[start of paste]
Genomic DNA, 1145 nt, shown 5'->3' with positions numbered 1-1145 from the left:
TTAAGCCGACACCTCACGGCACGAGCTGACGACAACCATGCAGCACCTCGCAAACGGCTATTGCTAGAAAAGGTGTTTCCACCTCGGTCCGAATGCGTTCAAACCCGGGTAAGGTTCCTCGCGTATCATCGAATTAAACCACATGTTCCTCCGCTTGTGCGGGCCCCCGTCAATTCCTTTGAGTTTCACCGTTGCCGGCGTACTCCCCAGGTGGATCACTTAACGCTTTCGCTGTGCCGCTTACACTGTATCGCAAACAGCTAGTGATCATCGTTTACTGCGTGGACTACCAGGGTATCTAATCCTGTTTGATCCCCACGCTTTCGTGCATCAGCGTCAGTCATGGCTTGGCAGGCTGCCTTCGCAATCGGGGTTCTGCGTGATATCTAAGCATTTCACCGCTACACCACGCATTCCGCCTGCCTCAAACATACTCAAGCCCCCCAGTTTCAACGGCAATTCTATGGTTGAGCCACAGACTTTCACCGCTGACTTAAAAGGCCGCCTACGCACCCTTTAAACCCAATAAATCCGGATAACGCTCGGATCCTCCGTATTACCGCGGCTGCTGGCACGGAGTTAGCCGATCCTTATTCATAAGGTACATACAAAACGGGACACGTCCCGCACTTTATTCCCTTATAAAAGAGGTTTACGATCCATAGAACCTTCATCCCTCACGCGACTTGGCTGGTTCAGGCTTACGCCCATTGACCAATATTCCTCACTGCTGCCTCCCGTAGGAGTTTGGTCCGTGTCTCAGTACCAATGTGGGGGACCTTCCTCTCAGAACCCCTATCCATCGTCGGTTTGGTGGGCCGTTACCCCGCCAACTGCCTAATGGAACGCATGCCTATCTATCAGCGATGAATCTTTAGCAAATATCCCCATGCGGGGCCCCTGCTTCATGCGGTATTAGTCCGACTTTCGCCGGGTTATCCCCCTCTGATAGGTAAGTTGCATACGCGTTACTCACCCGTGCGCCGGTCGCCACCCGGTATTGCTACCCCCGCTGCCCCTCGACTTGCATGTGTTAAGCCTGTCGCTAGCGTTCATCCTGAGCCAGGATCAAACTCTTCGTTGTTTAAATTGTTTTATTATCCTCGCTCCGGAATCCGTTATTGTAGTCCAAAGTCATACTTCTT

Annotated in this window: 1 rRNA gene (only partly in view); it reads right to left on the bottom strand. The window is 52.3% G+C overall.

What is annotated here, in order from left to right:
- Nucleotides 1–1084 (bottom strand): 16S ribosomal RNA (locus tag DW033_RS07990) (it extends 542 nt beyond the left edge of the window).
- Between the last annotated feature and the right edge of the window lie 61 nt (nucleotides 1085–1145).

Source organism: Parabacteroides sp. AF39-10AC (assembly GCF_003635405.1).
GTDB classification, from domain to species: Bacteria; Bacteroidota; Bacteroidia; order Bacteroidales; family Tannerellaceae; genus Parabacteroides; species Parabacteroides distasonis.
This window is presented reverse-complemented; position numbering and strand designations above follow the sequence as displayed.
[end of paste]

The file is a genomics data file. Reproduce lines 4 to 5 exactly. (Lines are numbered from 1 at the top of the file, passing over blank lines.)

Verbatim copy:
What is annotated here, in order from left to right:
- Nucleotides 1–1084 (bottom strand): 16S ribosomal RNA (locus tag DW033_RS07990) (it extends 542 nt beyond the left edge of the window).